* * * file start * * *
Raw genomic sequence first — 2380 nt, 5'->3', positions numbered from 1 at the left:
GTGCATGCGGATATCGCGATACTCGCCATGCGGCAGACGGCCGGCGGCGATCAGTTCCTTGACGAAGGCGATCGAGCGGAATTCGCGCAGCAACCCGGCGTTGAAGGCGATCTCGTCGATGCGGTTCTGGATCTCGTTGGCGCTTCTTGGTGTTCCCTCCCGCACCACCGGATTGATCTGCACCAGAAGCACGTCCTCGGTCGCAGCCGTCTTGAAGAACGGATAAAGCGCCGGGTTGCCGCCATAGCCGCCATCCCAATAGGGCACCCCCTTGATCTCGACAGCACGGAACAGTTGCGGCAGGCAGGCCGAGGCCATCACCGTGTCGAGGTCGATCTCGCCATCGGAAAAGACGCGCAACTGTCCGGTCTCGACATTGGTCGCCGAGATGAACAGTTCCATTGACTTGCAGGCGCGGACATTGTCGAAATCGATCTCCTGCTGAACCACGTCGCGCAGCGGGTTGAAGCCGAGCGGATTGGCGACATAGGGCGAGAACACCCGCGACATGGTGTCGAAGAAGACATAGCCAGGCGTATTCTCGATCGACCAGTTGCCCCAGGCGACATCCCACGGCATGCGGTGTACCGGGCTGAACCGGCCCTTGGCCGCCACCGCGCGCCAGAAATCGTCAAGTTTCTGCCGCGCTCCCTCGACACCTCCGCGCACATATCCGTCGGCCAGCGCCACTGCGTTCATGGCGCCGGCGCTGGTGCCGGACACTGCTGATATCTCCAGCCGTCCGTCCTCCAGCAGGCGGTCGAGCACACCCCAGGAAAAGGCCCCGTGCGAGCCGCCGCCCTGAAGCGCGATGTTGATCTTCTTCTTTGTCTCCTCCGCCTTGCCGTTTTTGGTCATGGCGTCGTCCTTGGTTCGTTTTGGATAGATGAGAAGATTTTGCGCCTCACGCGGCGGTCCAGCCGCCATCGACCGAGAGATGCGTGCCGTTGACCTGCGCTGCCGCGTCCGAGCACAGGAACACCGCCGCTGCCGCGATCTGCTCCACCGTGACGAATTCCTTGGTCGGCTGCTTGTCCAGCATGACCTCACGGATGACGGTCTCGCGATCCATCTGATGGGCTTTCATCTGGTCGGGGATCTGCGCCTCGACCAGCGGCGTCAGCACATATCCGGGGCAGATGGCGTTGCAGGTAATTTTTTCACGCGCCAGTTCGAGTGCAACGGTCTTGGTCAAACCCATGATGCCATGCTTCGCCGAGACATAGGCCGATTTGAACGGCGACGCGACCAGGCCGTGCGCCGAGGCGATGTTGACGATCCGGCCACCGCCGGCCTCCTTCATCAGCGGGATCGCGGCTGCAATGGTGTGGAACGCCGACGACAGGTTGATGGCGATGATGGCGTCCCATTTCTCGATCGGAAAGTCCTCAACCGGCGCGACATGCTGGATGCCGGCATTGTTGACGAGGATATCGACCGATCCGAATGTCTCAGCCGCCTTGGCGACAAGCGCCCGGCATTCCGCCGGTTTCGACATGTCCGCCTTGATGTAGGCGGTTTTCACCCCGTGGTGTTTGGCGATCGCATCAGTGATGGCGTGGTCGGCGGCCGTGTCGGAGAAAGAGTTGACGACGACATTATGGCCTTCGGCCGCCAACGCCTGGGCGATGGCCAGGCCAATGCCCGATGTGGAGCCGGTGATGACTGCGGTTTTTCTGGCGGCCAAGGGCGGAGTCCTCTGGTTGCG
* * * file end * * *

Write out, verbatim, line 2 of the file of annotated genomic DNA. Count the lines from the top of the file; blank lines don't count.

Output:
GTGCATGCGGATATCGCGATACTCGCCATGCGGCAGACGGCCGGCGGCGATCAGTTCCTTGACGAAGGCGATCGAGCGGAATTCGCGCAGCAACCCGGCGTTGAAGGCGATCTCGTCGATGCGGTTCTGGATCTCGTTGGCGCTTCTTGGTGTTCCCTCCCGCACCACCGGATTGATCTGCACCAGAAGCACGTCCTCGGTCGCAGCCGTCTTGAAGAACGGATAAAGCGCCGGGTTGCCGCCATAGCCGCCATCCCAATAGGGCACCCCCTTGATCTCGACAGCACGGAACAGTTGCGGCAGGCAGGCCGAGGCCATCACCGTGTCGAGGTCGATCTCGCCATCGGAAAAGACGCGCAACTGTCCGGTCTCGACATTGGTCGCCGAGATGAACAGTTCCATTGACTTGCAGGCGCGGACATTGTCGAAATCGATCTCCTGCTGAACCACGTCGCGCAGCGGGTTGAAGCCGAGCGGATTGGCGACATAGGGCGAGAACACCCGCGACATGGTGTCGAAGAAGACATAGCCAGGCGTATTCTCGATCGACCAGTTGCCCCAGGCGACATCCCACGGCATGCGGTGTACCGGGCTGAACCGGCCCTTGGCCGCCACCGCGCGCCAGAAATCGTCAAGTTTCTGCCGCGCTCCCTCGACACCTCCGCGCACATATCCGTCGGCCAGCGCCACTGCGTTCATGGCGCCGGCGCTGGTGCCGGACACTGCTGATATCTCCAGCCGTCCGTCCTCCAGCAGGCGGTCGAGCACACCCCAGGAAAAGGCCCCGTGCGAGCCGCCGCCCTGAAGCGCGATGTTGATCTTCTTCTTTGTCTCCTCCGCCTTGCCGTTTTTGGTCATGGCGTCGTCCTTGGTTCGTTTTGGATAGATGAGAAGATTTTGCGCCTCACGCGGCGGTCCAGCCGCCATCGACCGAGAGATGCGTGCCGTTGACCTGCGCTGCCGCGTCCGAGCACAGGAACACCGCCGCTGCCGCGATCTGCTCCACCGTGACGAATTCCTTGGTCGGCTGCTTGTCCAGCATGACCTCACGGATGACGGTCTCGCGATCCATCTGATGGGCTTTCATCTGGTCGGGGATCTGCGCCTCGACCAGCGGCGTCAGCACATATCCGGGGCAGATGGCGTTGCAGGTAATTTTTTCACGCGCCAGTTCGAGTGCAACGGTCTTGGTCAAACCCATGATGCCATGCTTCGCCGAGACATAGGCCGATTTGAACGGCGACGCGACCAGGCCGTGCGCCGAGGCGATGTTGACGATCCGGCCACCGCCGGCCTCCTTCATCAGCGGGATCGCGGCTGCAATGGTGTGGAACGCCGACGACAGGTTGATGGCGATGATGGCGTCCCATTTCTCGATCGGAAAGTCCTCAACCGGCGCGACATGCTGGATGCCGGCATTGTTGACGAGGATATCGACCGATCCGAATGTCTCAGCCGCCTTGGCGACAAGCGCCCGGCATTCCGCCGGTTTCGACATGTCCGCCTTGATGTAGGCGGTTTTCACCCCGTGGTGTTTGGCGATCGCATCAGTGATGGCGTGGTCGGCGGCCGTGTCGGAGAAAGAGTTGACGACGACATTATGGCCTTCGGCCGCCAACGCCTGGGCGATGGCCAGGCCAATGCCCGATGTGGAGCCGGTGATGACTGCGGTTTTTCTGGCGGCCAAGGGCGGAGTCCTCTGGTTGCG